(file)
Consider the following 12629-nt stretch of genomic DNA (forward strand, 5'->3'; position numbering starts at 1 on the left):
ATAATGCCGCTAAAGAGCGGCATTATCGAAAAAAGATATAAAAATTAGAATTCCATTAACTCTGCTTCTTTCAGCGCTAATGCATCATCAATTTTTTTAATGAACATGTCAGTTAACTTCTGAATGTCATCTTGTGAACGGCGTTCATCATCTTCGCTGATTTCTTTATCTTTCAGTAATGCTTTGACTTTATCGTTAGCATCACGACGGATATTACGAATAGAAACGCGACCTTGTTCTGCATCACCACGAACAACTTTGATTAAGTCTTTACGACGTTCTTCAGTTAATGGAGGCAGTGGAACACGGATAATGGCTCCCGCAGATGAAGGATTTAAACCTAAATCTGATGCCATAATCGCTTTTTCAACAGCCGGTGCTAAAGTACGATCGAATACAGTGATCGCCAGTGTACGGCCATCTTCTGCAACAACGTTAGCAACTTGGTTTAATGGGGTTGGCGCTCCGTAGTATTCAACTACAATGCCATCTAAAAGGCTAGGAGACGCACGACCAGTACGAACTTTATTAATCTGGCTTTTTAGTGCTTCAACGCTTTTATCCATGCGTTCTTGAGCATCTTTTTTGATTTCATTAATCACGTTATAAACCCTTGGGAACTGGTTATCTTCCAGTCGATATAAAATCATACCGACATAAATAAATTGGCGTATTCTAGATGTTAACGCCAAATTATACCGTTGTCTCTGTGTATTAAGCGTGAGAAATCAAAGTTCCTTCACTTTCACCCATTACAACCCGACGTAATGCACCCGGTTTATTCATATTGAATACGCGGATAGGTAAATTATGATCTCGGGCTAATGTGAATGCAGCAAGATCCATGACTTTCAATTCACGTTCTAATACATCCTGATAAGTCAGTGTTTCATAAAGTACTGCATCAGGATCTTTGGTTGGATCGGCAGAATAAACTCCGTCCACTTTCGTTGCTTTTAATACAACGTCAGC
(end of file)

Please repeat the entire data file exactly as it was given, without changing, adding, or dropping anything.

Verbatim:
Consider the following 12629-nt stretch of genomic DNA (forward strand, 5'->3'; position numbering starts at 1 on the left):
ATAATGCCGCTAAAGAGCGGCATTATCGAAAAAAGATATAAAAATTAGAATTCCATTAACTCTGCTTCTTTCAGCGCTAATGCATCATCAATTTTTTTAATGAACATGTCAGTTAACTTCTGAATGTCATCTTGTGAACGGCGTTCATCATCTTCGCTGATTTCTTTATCTTTCAGTAATGCTTTGACTTTATCGTTAGCATCACGACGGATATTACGAATAGAAACGCGACCTTGTTCTGCATCACCACGAACAACTTTGATTAAGTCTTTACGACGTTCTTCAGTTAATGGAGGCAGTGGAACACGGATAATGGCTCCCGCAGATGAAGGATTTAAACCTAAATCTGATGCCATAATCGCTTTTTCAACAGCCGGTGCTAAAGTACGATCGAATACAGTGATCGCCAGTGTACGGCCATCTTCTGCAACAACGTTAGCAACTTGGTTTAATGGGGTTGGCGCTCCGTAGTATTCAACTACAATGCCATCTAAAAGGCTAGGAGACGCACGACCAGTACGAACTTTATTAATCTGGCTTTTTAGTGCTTCAACGCTTTTATCCATGCGTTCTTGAGCATCTTTTTTGATTTCATTAATCACGTTATAAACCCTTGGGAACTGGTTATCTTCCAGTCGATATAAAATCATACCGACATAAATAAATTGGCGTATTCTAGATGTTAACGCCAAATTATACCGTTGTCTCTGTGTATTAAGCGTGAGAAATCAAAGTTCCTTCACTTTCACCCATTACAACCCGACGTAATGCACCCGGTTTATTCATATTGAATACGCGGATAGGTAAATTATGATCTCGGGCTAATGTGAATGCAGCAAGATCCATGACTTTCAATTCACGTTCTAATACATCCTGATAAGTCAGTGTTTCATAAAGTACTGCATCAGGATCTTTGGTTGGATCGGCAGAATAAACTCCGTCCACTTTCGTTGCTTTTAATACAACGTCAGC